Originally posted by HR360.com
EEOC Offers Recommendations for Employers
The U.S. Equal Employment Opportunity Commission recently issued Promising Practices for Preventing Harassment, a guidance document that features harassment prevention recommendations for employers in four broad categories:
- Leadership and accountability;
- Harassment policies;
- Harassment complaint systems; and
- Harassment training.
Under each of the four categories, the guidance lists numerous actions employers can take, such as:
- Allocating sufficient resources for effective harassment prevention strategies;
- Crafting an unequivocal statement that harassment based on, at a minimum, any legally protected characteristic is prohibited; and
- Conducting regular, interactive, and comprehensive harassment prevention training for all employees.
The document states that while the practices it discusses are not legal requirements under federal employment discrimination laws, they may enhance compliance efforts.
To read the guidance document, click here.
All employers are required to take reasonable steps towards preventing harassment from occurring in the workplace. Our SEXUAL HARASSMENT POSTER is a supplementary tool to be used together with an implemented Sexual Harassment Policy which may include required routine training for covered employers.
Sexual harassment is a form of sex discrimination that violates Title VII of the Civil Rights Act of 1964.
Next Article: What is Workplace Discrimination?
Among the most important laws that impact your workplace are nondiscrimination laws. The federal nondiscrimination laws prohibit discrimination throughout the course of the employee life cycle, including hiring and firing, promotions, pay, benefits and other terms and conditions of employment.
- Title VII of the Civil Rights Act of 1964, which prohibits discrimination in employment on the basis of:
- Race and color;
- Sex (including pregnancy, sexual orientation and gender identity);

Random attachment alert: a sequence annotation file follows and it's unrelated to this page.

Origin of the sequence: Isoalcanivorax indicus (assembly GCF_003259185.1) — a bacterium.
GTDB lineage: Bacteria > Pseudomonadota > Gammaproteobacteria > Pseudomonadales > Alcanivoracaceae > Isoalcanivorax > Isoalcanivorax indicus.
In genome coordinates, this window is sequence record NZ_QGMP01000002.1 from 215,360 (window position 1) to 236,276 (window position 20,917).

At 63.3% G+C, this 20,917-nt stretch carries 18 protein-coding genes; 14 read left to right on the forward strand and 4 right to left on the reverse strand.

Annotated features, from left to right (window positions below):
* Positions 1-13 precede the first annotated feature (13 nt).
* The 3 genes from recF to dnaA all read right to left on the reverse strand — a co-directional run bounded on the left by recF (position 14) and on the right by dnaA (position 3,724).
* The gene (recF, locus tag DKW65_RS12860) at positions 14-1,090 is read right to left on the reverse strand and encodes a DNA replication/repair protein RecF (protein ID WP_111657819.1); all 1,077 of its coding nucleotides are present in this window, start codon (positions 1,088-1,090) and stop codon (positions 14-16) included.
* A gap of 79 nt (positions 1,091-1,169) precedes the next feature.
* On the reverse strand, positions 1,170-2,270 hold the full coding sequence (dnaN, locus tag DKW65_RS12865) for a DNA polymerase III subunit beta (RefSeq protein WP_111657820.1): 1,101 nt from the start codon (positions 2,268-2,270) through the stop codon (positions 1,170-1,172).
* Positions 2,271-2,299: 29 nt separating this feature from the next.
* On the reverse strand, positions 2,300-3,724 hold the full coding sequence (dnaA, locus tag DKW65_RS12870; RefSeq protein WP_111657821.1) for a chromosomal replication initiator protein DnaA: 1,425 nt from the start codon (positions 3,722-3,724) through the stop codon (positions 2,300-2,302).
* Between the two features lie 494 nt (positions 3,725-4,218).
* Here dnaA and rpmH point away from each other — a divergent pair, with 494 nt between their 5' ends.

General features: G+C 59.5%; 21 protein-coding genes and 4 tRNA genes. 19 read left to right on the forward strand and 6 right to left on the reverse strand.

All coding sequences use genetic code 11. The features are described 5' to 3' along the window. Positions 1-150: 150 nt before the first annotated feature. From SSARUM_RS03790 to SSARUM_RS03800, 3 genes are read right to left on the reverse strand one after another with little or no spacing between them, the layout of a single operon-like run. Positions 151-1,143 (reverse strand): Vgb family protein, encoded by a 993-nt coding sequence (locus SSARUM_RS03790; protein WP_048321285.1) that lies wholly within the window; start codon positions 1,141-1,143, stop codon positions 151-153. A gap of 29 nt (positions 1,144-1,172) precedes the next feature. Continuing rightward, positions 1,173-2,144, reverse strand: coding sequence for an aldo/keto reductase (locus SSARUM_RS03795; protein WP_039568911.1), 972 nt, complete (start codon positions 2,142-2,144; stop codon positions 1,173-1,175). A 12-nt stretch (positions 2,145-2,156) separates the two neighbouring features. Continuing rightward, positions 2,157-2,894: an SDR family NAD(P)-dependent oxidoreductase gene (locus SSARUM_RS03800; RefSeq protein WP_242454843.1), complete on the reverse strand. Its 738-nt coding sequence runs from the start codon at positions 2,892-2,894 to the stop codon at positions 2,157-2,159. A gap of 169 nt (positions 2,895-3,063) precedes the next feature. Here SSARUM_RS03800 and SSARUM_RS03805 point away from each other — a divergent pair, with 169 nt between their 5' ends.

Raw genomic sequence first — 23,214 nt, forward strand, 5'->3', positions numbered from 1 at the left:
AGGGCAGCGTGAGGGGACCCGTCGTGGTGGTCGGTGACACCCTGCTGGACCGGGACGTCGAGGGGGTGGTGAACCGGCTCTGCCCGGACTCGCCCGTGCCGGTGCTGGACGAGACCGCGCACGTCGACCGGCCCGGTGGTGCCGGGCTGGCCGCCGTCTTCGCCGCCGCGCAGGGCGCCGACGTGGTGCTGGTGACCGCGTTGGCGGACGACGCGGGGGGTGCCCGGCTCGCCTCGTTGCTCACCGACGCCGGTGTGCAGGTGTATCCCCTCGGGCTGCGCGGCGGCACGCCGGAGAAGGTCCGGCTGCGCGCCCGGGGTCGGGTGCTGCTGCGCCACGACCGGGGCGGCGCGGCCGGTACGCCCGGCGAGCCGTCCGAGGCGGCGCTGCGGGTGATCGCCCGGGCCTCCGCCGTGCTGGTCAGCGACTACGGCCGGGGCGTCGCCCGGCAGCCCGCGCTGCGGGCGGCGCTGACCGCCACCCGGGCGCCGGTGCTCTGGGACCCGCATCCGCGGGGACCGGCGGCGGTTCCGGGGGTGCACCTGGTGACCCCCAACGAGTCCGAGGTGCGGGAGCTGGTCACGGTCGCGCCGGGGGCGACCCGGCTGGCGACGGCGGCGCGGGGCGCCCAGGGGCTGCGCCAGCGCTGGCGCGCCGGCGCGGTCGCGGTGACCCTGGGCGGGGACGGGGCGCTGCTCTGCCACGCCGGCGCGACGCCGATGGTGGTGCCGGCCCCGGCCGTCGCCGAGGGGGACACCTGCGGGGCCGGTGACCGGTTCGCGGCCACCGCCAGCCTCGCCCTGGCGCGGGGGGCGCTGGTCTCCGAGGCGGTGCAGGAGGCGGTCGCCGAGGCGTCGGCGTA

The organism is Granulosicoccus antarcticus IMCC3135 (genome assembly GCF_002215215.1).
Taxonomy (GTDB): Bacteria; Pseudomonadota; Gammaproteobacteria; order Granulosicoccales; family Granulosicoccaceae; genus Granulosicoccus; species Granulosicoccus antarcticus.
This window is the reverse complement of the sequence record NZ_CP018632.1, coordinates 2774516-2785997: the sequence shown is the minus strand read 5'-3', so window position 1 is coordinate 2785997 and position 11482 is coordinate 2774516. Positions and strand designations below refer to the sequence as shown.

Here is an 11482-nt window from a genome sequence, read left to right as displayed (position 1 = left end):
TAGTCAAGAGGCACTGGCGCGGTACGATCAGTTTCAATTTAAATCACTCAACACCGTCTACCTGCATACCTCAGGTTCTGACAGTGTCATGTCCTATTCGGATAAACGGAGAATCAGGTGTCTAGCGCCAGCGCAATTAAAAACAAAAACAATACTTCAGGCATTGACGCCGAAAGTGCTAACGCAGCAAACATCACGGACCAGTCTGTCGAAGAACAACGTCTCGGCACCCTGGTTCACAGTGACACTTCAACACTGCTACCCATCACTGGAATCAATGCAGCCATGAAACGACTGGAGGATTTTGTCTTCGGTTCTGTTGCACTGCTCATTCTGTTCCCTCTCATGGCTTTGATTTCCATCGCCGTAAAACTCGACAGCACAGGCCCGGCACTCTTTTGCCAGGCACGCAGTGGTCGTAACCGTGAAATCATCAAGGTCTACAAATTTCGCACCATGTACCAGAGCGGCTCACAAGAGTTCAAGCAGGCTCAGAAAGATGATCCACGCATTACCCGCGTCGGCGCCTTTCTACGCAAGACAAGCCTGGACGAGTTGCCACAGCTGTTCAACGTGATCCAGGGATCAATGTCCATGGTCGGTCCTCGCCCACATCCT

- Religion; and
- National origin
- The Equal Pay Act, which requires that men and women in the same workplace be given equal pay for equal work.
- The Americans with Disabilities Act (ADA), which prohibits discrimination against qualified individuals with disabilities. The ADA also requires covered employers (those with 15 or more employees) to provide a reasonable accommodation to these qualified individuals, unless the accommodation would impose an undue hardship on the employer’s operations.
- The Age Discrimination in Employment Act (ADEA), which prohibits discrimination against individuals age 40 and older on the basis of their age. This law also has requirements related to the treatment of pension benefits for older workers. See the Older Workers Benefit Protection Act (OWBPA), which is part of the ADEA.
- The Uniformed Services Employment and Reemployment Rights Act (USERRA), which prohibits discrimination against a person on the basis of past military service, current military obligations, or intent to serve. Many states also provide job-protected military leave.
- The Genetic Information Nondiscrimination Act (GINA), which prohibits discrimination in employment based on genetic information.
[Note: Many states have similar laws prohibiting discrimination based on these classifications as well as disability and age, and against other protected classes.]
Originally posted by HR360.com